Junkrat, of course, is Overwatch’s version of the Demoman, the trap-laying and grenade-launching class Barton mained in Team Fortress 2. In the current metagame, Junkrat is more of a niche selection that’s capable of dealing tons of damage in the right situations—but it’s often hard to make that damage effective by finishing foes off. But Barton laughs that he’ll make it viable, somehow. Really, though, he’s happy to take a support role.
“The supports in Overwatch are really exciting,” he said. “They’re so unique to any other kind of healers in a game.” In World of Warcraft, Barton actually played a healer in arena, so he’s familiar with keeping track of the team’s health in a hectic and chaotic environment.
He hopes that a World of Warcraft-esque healthbar group for teammates may be implemented for supports in Overwatch in the future. But the support experience in Overwatch—save for, perhaps, Mercy—is also much more focused on deathmatch skill and actually fragging opponents than in most games featuring the role. Lucio, for example, does high damage darting in and out of the fight, and Zenyatta is an absolute terror with his damaging orbs.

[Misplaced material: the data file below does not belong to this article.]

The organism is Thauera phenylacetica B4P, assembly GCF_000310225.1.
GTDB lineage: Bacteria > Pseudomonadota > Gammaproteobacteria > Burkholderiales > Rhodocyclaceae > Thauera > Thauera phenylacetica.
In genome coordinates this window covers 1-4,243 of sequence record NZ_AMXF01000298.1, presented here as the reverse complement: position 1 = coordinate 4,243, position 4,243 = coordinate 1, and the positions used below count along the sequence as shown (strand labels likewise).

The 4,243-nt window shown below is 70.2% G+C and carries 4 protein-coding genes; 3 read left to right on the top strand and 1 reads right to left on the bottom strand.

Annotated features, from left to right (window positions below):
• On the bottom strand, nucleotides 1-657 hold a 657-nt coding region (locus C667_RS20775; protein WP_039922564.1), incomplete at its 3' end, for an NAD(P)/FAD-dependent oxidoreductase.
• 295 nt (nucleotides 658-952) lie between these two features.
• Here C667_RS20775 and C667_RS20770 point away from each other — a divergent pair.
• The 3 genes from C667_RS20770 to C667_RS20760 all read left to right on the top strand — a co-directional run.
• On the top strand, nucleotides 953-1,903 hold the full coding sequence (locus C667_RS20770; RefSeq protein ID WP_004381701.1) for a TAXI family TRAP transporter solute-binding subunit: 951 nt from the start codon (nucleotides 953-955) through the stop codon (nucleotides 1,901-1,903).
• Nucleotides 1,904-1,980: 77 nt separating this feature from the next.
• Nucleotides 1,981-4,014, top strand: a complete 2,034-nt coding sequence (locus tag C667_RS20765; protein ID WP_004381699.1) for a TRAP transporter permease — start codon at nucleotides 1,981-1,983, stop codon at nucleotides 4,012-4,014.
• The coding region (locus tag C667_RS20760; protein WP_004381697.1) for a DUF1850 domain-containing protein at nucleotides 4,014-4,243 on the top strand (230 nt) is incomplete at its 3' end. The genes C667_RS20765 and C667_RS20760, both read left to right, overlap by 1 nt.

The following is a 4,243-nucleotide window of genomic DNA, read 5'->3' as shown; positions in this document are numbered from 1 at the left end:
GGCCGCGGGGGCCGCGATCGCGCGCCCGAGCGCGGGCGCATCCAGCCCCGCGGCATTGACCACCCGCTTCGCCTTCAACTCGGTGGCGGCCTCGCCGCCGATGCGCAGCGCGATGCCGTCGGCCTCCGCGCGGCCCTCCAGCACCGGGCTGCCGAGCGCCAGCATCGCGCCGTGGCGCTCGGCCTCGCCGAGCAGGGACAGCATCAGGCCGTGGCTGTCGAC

Whatever role Barton plays, him and his team will figure it out soon. The team has yet to play an organized team scrimmage, but plan to begin tonight, less than a week since their roster managed to receive coveted invites into the Overwatch beta. That puts them a couple weeks behind teams currently competing, like Fnatic, Planetkey Dynamics, and Melty Esports. But that’s a small hurdle to climb for the new G2 Esports lineup.
“We feel very at home,” Barton said, about joining G2 Esports. “It feels beneficial for the both of us to team up on the Overwatch venture.”
Europe better look out—there’s a new challenger in town.
Image via Blizzard | Remix by Jacob Wolf